The Olympics in a Pandemic: A Choice Between Public Health and Public Delight

After so many concerns raised about the possibilities of hosting the Tokyo 2020 Olympics, the International Olympic Committee and the Japanese government have gone ahead with plans, one year behind schedule.

The Olympics, originally meant to have been staged in 2020 was postponed as a result of the COVID-19 pandemic which sent the world on its knees, posing a never-seen-before public health challenge and testing the economy of nations.

In less than 24 hours, China has shown they are strong again, as always, quickly rising to the top of the medals table with three gold medals and a bronze so far. But other than having a spectacular Olympic team and a strong start in Tokyo, China is everywhere else in the world.

For more than a year, strong doubts were cast over the possibility of holding the Olympics as the pandemic raged. Filtering out of Wuhan, China, the virus soon hit the rest of the world, killing millions of people and causing economies great losses. Nations are struggling to bounce back, as they face new variants almost after every success, and the public health nemesis has tested the resolve of countries of the world.

Japanese authorities were also denied the opportunity of having many travelers come into the country as they banned both traveling fans and spectators from stadiums. The pandemic has greatly tested the world, and has caused questions to be raised over the importance of some events in the scheme of things.

The Olympics in a Pandemic

Japan went ahead with organising the Olympics as the IOC also agreed to continue with the event.

Expected to make 80% from broadcast rights and 18% from sponsorships, the IOC may have chosen financial rewards with commitments to ensure everyone at the Olympics is safely guarded.

The IOC also relied heavily on Japan’s strict measures to limit the spread of the pandemic at the games with a state of emergency declared in Tokyo between July 8 and the 22nd of August. More than 159 countries have been banned from traveling to the country until after the Olympics comes to an end.

Despite fears from some quarters over the safety of going ahead with the Olympics, athletes have trooped in from different countries, hoping to be protected as they chase new record highs.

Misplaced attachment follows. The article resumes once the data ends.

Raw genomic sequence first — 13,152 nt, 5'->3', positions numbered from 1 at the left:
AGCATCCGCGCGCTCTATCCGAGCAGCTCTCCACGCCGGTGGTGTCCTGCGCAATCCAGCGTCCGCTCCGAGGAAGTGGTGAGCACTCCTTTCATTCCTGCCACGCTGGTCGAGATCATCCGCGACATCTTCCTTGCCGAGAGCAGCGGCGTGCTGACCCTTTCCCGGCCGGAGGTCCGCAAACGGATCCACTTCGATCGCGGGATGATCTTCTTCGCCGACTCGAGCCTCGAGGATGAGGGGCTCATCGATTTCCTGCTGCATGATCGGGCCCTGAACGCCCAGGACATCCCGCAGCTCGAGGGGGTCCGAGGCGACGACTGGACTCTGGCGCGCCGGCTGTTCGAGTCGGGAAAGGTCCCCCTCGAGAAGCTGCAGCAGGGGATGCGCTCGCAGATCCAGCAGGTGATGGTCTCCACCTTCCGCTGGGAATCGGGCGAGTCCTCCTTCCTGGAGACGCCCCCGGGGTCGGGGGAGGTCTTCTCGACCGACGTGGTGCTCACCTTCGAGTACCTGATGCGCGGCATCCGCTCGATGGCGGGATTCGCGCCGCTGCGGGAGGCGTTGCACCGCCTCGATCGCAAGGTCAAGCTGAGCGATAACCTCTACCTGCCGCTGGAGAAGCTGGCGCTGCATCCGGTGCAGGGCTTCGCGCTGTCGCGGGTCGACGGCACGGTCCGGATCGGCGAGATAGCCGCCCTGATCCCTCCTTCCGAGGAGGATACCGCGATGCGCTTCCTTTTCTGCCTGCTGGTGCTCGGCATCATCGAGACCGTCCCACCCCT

COVID-19 tests are expected to be conducted on international athletes and officials everyday and vaccination has been declared important. However authorities have said athletes must not be compulsorily vaccinated, although, they expect at least 80% of athletes to be vaccinated.

Director-General of the World Health Organisation, Dr. Tedros Gebreyessus backed the staging of the events and said it may help the world to chart a path to hosting public events in a pandemic. He also opined it could show what can be done to improve on COVID-19 safety protocols.

Organisers in Tokyo have not ruled out canceling the event with a sharp eye for increasing infections already set. On Saturday, 17 new COVID-19 cases were announced, taking the total to 123, all of whom have been accredited for the Olympics. The cost of the games also remains a huge factor to consider with more than $12bn already spent on the games.

Public Health, Fright and Delight

The excitement brought by the Olympics has been palpable with supporters looking forward to see their countries shine. China, Italy, Korea and Japan have all started strongly by winning gold medals less than a day into the events.

As good as the excitement has been, there are also evident fears in Tokyo. Other than some cities pulling out over the pandemic, four Czech athletes also pulled out after testing positive for the virus. Czech authorities however suspect the chartered flight taken by the Czech team.

Typically, the Olympics is an event that brings the world together and is unarguably the world’s biggest aggregation of sports, with a deep and rich history backing its relevance and importance.

Many athletes have waited for the event all their lives and may never have another opportunity to attend another of its kind. Fears over possible cancellation of the event are also in the air, mixed with the joy of the spectacle and the delight seen on the faces of participating athletes.

Bubbly, Beastly Banda And The Rest Of Africa

When Zambia Women’s captain, Barbra Banda scored a hat-trick in the 10-3 mauling by the Netherlands, she announced herself to the world, on a very grand stage.

Against China, she became the first woman in the history of the Olympics to score a hat-trick, netting three of her country’s four goals in the stalemate. The Zambians, who hold Africa’s sole football ticket at the games will next face powerhouse, Brazil, as they hope to cause a stir and pick a ticket to the next round.

Zambia’s Barbra Banda had copper bullets in her boots.

Nigeria’s Funke Oshonaike also lost on Saturday morning in her table tennis contest but had done enough to become the first African woman to attend 7 different Olympics. Esther Toko had also become just the second Nigerian to participate in the Rowing event at the Olympics.

American-born Uche Eke also became the first Nigerian to feature in the Gymnastics events at the games as other African athletes get in the fray.

Uche Eke leaping beyond historic boundaries

Taking Solidarity To The Games

Algerian Judoka, Fetih Nourine opted out of the Olympics after possibilities of a potential clash with an Israeli arose. The Algerian was scheduled to face a Sudanese Judoka on Monday, with a victory lining him him up for a clash against an Israeli.

Nourine said he made the move in solidarity with the Palestines whose struggle he says is greater than his.

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